Council OKs use of state grants to help seniors, judicial system

January 18, 1995|By John Rivera | John Rivera,Sun Staff Writer

The County Council approved bills last night that added several state grants to the current budget to fund programs to assist senior citizens and expedite family-related Circuit Court cases.

The bill appropriating a grant of $110,000 from the Maryland Court of Appeals was approved despite the concerns of at least two council members that some of it would be spent inappropriately.

Councilman John J. Klocko III, a Crofton Republican, questioned spending $12,500 of the grant money for the development of a parent education program when the intent of the legislation was to deal with actual court cases.

"I just think it's an inappropriate direction for it," Mr. Klocko said. "If this was funding coming out of Anne Arundel County taxpayer dollars, I would probably come down on the negative side" in voting on the bill.

Councilman William C. Mulford II said he shared Mr. Klocko's concern and agreed that if county money were being spent, he, too, might vote against the bill. But as a former prosecutor, he said, he saw the need for such parent education programs to intervene in family disputes before they end up in court.

"I think it is very well spent money on the front end that can save us money on the back end," said Mr. Mulford, an Annapolis Republican.

Most of the $110,000 grant will be used to hire two employees to handle family-related cases, such as divorces, custody hearings, child support and adoption. The employees will also assure that the cases are ready for trial, or refer them to other agencies if a trial can be avoided. They will also develop the parenting education program.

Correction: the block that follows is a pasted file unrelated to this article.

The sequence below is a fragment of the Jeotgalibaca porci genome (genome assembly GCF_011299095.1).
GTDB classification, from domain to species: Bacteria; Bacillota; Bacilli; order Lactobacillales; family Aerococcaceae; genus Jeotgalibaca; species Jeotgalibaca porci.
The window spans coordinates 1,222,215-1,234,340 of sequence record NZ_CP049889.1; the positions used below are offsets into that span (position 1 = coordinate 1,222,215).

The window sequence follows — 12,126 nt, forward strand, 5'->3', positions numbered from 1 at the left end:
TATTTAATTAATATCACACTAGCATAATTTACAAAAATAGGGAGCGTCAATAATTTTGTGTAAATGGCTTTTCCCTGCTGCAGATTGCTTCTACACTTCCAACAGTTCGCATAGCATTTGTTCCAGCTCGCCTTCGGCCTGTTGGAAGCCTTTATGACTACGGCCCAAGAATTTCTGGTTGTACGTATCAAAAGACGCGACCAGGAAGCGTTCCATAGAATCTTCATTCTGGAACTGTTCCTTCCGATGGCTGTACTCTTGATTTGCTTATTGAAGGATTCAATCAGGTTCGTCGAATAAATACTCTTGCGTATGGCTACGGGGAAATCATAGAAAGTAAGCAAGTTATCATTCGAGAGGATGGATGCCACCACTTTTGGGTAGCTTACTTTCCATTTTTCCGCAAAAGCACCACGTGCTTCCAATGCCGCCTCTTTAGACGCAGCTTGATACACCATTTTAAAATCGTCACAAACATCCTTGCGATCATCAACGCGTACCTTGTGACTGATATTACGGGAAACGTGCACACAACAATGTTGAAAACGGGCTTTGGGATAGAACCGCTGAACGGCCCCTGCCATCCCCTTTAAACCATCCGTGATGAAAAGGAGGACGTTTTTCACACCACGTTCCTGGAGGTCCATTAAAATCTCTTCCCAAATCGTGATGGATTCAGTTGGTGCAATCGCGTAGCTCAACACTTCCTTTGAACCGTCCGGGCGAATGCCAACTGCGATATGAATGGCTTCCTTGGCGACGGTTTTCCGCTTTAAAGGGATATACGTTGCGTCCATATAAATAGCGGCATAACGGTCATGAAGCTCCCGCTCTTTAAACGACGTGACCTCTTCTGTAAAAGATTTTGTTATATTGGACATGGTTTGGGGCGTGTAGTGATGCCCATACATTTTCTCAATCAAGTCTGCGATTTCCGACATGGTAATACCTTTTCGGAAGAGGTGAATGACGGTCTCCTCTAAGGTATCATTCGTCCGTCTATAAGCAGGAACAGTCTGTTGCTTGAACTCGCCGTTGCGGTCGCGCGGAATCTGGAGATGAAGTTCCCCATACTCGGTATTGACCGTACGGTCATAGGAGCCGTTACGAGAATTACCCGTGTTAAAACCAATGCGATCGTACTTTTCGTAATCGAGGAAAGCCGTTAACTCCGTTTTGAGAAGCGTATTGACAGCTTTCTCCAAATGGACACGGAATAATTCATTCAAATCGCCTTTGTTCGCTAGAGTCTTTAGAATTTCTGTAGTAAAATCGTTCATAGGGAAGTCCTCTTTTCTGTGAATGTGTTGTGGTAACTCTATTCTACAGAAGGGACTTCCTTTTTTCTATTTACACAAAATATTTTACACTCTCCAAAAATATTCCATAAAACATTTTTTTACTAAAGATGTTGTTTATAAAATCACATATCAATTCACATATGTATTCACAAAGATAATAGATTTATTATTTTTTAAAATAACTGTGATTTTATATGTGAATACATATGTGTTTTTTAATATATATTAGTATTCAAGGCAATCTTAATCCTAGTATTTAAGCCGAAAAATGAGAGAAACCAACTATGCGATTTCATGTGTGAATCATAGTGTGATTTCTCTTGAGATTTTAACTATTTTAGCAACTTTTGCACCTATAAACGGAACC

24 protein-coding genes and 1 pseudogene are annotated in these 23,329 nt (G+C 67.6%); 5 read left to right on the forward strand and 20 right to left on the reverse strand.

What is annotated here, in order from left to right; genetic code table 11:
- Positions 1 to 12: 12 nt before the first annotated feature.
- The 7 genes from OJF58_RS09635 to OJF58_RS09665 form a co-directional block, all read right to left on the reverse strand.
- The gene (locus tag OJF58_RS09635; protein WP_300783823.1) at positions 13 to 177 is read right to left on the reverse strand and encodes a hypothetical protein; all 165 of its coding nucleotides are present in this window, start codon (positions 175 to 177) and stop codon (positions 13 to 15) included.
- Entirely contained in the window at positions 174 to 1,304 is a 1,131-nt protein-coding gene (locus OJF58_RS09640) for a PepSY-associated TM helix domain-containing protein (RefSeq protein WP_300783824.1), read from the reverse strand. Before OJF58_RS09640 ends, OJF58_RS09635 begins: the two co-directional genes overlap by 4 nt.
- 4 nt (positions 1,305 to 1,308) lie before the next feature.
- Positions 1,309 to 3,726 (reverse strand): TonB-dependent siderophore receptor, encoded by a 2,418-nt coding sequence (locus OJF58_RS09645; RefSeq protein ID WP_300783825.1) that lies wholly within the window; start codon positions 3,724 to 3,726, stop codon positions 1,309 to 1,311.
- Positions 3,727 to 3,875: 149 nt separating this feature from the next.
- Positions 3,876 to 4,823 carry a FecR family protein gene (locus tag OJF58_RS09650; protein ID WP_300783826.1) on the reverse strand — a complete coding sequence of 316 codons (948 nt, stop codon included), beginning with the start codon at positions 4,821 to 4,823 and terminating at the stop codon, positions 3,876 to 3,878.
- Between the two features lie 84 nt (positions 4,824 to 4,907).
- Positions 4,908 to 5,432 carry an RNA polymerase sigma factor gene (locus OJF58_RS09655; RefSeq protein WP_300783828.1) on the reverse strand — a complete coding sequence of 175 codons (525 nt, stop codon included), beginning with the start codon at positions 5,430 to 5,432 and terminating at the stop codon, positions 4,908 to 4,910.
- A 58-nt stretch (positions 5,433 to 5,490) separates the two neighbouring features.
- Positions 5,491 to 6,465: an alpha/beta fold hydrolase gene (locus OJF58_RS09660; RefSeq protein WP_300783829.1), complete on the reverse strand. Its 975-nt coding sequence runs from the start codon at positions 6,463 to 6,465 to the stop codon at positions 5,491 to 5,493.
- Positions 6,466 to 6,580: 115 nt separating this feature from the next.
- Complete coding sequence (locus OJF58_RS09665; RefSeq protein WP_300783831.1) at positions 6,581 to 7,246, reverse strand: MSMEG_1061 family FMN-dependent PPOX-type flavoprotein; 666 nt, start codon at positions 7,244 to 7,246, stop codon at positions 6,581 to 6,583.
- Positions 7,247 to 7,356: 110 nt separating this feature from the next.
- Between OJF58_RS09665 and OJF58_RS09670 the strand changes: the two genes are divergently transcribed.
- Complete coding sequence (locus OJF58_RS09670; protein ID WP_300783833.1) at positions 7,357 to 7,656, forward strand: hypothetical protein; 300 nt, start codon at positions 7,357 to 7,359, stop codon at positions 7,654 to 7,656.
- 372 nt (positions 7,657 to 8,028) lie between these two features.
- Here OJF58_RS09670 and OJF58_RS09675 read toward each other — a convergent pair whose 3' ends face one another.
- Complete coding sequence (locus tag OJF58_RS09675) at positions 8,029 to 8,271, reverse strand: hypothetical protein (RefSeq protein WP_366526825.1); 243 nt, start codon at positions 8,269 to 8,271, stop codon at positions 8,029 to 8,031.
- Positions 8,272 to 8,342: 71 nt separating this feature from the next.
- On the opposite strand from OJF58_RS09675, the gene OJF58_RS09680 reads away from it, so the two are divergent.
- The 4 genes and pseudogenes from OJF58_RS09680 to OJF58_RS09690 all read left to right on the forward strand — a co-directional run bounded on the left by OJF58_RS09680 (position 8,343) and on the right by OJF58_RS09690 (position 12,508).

Legislation to create a family court system in Maryland has been introduced in the last three General Assembly sessions but has not been passed. The grant received by the county is part of a $750,000 appropriation approved during last year's legislative session to be divided among the state's five largest subdivisions to improve the handling of family-related cases, but to do so within the existing court framework.

Circuit Court Administrator Robert Wallace told the council that about half of all civil cases deal with such family-related matters. Part of the money will be used to pay for mediators for families who would not otherwise be able to afford such services.

The council also approved a bill that appropriates two state grants to the Department of Aging that will pay for programs at two senior centers and will allow 12 more people to receive subsidies to enable them to live at assisted living facilities.

Other bills approved by the council included one that transfers money from other projects to pay for storm drain construction in Cape St. Claire, and another that reduces the number of homeowners involved in the Buckingham Cove Waterways Improvement District.

Also last night, County Executive John G. Gary submitted two resolutions that were introduced by the council chairman. The measures would extend the appointments of Robert A. Beck, the acting police chief, and Stephen D. Halford, the acting fire administrator, until May 31. Public hearings on the resolutions will be held next month.

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